Hello fellow Creative Types! What fun to be a guest blogger on Someday Crafts! I'm Susan Faye, an artist and designer living in the Great Pacific Northwest on the banks of Willamina Creek where I love to create with the help of my studio assistant Buttonwillow (pictured right).
I enjoy drawing and painting whimsical illustrations inspired by mother nature and cats, then I use these images to design hand-crafted giftware and jewelry which can be seen in my Etsy shop Susan Faye Originals.
My other passion is my illustrated blog, 365 Cat Ladies and Friends, dedicated to feline fanatics, pet lovers, and nature enthusiasts. I hope you'll stop by and say "hi".
Today I'm going to show how I create my fanciful desktop dioramas, like those pictured here.
A diorama is a "three-dimensional miniature or life-size scene in which figures, stuffed wildlife, or other objects are arranged in a naturalistic setting against a painted background".
For this project you will need to find a small box with a "window" in the lid. I found these stainless steel spice boxes online. Make sure that it is deep enough for several layers of images.
You can draw and paint your own motifs, use pictures from books or magazines, use rubber stamp art, or clip art from your files. I'm using one of my own illustrations for this project. (It's called "The Garden Shed" and is available as a print in my Etsy shop.)
I've taken motifs from the illustration and reduced them in size on my computer so that they will fit into a 3" square space. Then I printed them on white card stock. If you are using art that is on lightweight paper, such as images from a book or magazine, use a good paper glue and glue them onto card stock or other sturdy, heavyweight paper. I'm going to use that flower patch square that's in the right hand corner for the background, so I made sure it is at least 3" square to cover the back of the box.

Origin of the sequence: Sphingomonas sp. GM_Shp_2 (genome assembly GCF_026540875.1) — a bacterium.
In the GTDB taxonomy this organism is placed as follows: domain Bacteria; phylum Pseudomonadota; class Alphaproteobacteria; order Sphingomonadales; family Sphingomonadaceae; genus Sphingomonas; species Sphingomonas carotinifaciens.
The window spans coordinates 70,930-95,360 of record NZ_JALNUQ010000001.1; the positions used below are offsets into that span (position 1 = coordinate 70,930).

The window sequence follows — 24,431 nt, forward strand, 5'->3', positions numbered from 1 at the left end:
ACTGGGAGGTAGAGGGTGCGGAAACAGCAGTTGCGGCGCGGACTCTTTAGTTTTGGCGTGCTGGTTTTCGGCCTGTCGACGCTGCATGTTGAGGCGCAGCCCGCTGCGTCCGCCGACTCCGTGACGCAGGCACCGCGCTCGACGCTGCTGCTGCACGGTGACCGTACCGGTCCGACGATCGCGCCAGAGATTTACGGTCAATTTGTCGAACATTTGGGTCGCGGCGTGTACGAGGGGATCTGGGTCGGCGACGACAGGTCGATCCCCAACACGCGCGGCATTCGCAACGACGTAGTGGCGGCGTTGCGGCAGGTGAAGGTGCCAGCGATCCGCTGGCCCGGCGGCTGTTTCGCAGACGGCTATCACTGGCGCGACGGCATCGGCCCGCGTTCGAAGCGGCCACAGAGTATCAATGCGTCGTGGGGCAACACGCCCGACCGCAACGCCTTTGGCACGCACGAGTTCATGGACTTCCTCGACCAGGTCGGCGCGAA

Then I cut it out just inside of the lines. I cover the back of it with a thin film of glue (I have used both Aleene's Tacky Glue and E6000 Craft Glue and either one works fine) and then place it inside on the back wall of the box, pressing it firmly to make sure it lays flat.
IMPORTANT STEP: Each piece (except for the background square) is going to need a little 1/4" tab at the bottom for gluing. I always draw it in with a pencil so that I don't forget it when I'm cutting out the pieces.
Next I cut out the other pieces that I plan to use. I use small, sharp scissors that make it easy to maneuver around tiny details.
I fold back each tab and crease it really well, then fold it back out half-way so that it is at a 90 degree angle from the front.
I put a nice glob of glue on the bottom of the tab of the first element, a flower, and place it about two-thirds of the way into the box. I tamp it down with my finger to make sure it is firm against the bottom.
Next, I round off the edges of the tab on the piece that will decorate the top so that it will have a nice finished look to it.
...and then glue the top piece right behind the lid and center it. This is where a ruler comes in handy.
I hope this gets those creative juices going and that you'll have fun creating your own diorama with images you might find in a vintage children's book, using rubber stamps, or better yet, using your own drawings!
A big thank you to Mama Michelle for this opportunity to share one of my favorite projects with you. You can see more of my mini dioramas in my Etsy shop: Susan Faye Originals. Enjoy!